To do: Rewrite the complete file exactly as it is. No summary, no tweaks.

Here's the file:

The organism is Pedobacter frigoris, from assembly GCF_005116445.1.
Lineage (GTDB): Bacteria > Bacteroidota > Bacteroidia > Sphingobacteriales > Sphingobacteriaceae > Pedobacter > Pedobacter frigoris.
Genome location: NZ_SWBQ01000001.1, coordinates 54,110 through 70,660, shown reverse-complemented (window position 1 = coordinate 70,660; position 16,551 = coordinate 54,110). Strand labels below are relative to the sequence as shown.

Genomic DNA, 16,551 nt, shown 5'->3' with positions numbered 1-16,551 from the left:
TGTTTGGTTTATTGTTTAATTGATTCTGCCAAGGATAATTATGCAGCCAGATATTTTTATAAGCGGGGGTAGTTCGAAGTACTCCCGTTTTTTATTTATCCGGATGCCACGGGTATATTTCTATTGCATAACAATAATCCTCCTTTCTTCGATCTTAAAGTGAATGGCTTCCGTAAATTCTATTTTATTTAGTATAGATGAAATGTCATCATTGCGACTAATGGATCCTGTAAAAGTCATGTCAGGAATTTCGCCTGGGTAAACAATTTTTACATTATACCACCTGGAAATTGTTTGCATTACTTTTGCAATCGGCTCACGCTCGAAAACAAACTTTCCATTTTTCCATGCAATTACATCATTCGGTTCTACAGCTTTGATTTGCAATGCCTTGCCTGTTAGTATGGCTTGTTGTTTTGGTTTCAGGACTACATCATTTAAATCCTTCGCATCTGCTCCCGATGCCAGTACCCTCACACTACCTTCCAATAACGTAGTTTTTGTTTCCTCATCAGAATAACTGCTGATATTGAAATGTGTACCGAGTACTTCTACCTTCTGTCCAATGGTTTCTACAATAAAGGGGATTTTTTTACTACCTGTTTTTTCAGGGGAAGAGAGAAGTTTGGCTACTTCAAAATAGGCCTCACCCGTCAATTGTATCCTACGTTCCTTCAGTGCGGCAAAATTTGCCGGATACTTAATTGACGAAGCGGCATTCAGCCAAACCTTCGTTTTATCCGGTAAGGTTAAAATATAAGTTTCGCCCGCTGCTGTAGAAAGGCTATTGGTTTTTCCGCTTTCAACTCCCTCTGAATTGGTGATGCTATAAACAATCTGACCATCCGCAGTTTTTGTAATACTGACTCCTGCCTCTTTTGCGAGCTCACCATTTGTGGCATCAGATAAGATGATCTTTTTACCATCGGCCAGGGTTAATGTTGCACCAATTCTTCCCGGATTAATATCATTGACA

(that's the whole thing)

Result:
The organism is Pedobacter frigoris, from assembly GCF_005116445.1.
Lineage (GTDB): Bacteria > Bacteroidota > Bacteroidia > Sphingobacteriales > Sphingobacteriaceae > Pedobacter > Pedobacter frigoris.
Genome location: NZ_SWBQ01000001.1, coordinates 54,110 through 70,660, shown reverse-complemented (window position 1 = coordinate 70,660; position 16,551 = coordinate 54,110). Strand labels below are relative to the sequence as shown.

Genomic DNA, 16,551 nt, shown 5'->3' with positions numbered 1-16,551 from the left:
TGTTTGGTTTATTGTTTAATTGATTCTGCCAAGGATAATTATGCAGCCAGATATTTTTATAAGCGGGGGTAGTTCGAAGTACTCCCGTTTTTTATTTATCCGGATGCCACGGGTATATTTCTATTGCATAACAATAATCCTCCTTTCTTCGATCTTAAAGTGAATGGCTTCCGTAAATTCTATTTTATTTAGTATAGATGAAATGTCATCATTGCGACTAATGGATCCTGTAAAAGTCATGTCAGGAATTTCGCCTGGGTAAACAATTTTTACATTATACCACCTGGAAATTGTTTGCATTACTTTTGCAATCGGCTCACGCTCGAAAACAAACTTTCCATTTTTCCATGCAATTACATCATTCGGTTCTACAGCTTTGATTTGCAATGCCTTGCCTGTTAGTATGGCTTGTTGTTTTGGTTTCAGGACTACATCATTTAAATCCTTCGCATCTGCTCCCGATGCCAGTACCCTCACACTACCTTCCAATAACGTAGTTTTTGTTTCCTCATCAGAATAACTGCTGATATTGAAATGTGTACCGAGTACTTCTACCTTCTGTCCAATGGTTTCTACAATAAAGGGGATTTTTTTACTACCTGTTTTTTCAGGGGAAGAGAGAAGTTTGGCTACTTCAAAATAGGCCTCACCCGTCAATTGTATCCTACGTTCCTTCAGTGCGGCAAAATTTGCCGGATACTTAATTGACGAAGCGGCATTCAGCCAAACCTTCGTTTTATCCGGTAAGGTTAAAATATAAGTTTCGCCCGCTGCTGTAGAAAGGCTATTGGTTTTTCCGCTTTCAACTCCCTCTGAATTGGTGATGCTATAAACAATCTGACCATCCGCAGTTTTTGTAATACTGACTCCTGCCTCTTTTGCGAGCTCACCATTTGTGGCATCAGATAAGATGATCTTTTTACCATCGGCCAGGGTTAATGTTGCACCAATTCTTCCCGGATTAATATCATTGACA